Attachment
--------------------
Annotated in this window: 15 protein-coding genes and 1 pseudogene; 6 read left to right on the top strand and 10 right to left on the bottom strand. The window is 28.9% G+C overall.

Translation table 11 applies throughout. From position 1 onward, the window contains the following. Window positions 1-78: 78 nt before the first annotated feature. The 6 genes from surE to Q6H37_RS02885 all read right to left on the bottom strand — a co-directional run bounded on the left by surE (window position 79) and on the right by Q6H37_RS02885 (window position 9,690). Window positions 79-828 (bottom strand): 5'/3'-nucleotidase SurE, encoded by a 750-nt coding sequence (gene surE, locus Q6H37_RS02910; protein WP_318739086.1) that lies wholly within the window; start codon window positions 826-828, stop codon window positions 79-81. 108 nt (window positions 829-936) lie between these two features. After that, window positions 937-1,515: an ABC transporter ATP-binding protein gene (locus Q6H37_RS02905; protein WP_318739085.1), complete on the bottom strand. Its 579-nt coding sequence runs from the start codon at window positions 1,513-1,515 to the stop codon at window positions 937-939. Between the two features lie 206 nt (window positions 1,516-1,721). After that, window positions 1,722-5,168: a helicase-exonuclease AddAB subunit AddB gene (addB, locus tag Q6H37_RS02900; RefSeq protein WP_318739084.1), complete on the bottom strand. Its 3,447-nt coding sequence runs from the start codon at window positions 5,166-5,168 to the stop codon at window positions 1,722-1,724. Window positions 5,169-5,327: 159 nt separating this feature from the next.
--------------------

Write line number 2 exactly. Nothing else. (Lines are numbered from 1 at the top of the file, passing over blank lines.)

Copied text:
Translation table 11 applies throughout. From position 1 onward, the window contains the following. Window positions 1-78: 78 nt before the first annotated feature. The 6 genes from surE to Q6H37_RS02885 all read right to left on the bottom strand — a co-directional run bounded on the left by surE (window position 79) and on the right by Q6H37_RS02885 (window position 9,690). Window positions 79-828 (bottom strand): 5'/3'-nucleotidase SurE, encoded by a 750-nt coding sequence (gene surE, locus Q6H37_RS02910; protein WP_318739086.1) that lies wholly within the window; start codon window positions 826-828, stop codon window positions 79-81. 108 nt (window positions 829-936) lie between these two features. After that, window positions 937-1,515: an ABC transporter ATP-binding protein gene (locus Q6H37_RS02905; protein WP_318739085.1), complete on the bottom strand. Its 579-nt coding sequence runs from the start codon at window positions 1,513-1,515 to the stop codon at window positions 937-939. Between the two features lie 206 nt (window positions 1,516-1,721). After that, window positions 1,722-5,168: a helicase-exonuclease AddAB subunit AddB gene (addB, locus tag Q6H37_RS02900; RefSeq protein WP_318739084.1), complete on the bottom strand. Its 3,447-nt coding sequence runs from the start codon at window positions 5,166-5,168 to the stop codon at window positions 1,722-1,724. Window positions 5,169-5,327: 159 nt separating this feature from the next.